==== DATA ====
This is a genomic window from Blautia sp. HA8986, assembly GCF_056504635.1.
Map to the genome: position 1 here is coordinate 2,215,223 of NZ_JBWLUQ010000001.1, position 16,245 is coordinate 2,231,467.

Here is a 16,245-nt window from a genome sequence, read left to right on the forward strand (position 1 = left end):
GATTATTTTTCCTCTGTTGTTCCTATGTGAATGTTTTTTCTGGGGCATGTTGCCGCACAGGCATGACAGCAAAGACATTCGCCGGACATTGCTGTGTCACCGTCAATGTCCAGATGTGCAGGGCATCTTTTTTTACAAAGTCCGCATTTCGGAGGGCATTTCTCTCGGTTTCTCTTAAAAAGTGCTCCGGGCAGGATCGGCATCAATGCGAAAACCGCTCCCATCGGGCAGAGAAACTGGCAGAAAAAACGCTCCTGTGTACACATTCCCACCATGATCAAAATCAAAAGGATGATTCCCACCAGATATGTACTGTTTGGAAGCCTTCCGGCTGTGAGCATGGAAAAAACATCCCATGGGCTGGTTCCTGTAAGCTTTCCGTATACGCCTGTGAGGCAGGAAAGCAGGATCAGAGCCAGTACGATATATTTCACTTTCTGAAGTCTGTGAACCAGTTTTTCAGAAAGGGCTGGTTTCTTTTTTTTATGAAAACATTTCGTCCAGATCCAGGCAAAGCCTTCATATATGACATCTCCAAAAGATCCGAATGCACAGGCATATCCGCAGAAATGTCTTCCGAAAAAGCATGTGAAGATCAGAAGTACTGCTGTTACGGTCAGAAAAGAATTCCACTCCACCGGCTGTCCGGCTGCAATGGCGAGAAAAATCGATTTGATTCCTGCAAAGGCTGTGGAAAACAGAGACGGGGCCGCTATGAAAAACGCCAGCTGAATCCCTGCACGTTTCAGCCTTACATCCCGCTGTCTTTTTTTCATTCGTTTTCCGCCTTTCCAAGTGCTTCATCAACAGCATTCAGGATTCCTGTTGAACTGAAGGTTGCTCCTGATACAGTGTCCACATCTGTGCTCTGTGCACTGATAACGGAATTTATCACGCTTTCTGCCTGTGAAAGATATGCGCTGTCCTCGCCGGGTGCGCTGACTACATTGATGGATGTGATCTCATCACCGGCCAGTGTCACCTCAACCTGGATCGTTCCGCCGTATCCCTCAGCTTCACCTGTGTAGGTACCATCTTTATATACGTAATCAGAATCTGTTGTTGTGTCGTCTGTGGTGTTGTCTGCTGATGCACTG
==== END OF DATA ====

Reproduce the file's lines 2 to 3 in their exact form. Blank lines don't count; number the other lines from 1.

Map to the genome: position 1 here is coordinate 2,215,223 of NZ_JBWLUQ010000001.1, position 16,245 is coordinate 2,231,467.

Here is a 16,245-nt window from a genome sequence, read left to right on the forward strand (position 1 = left end):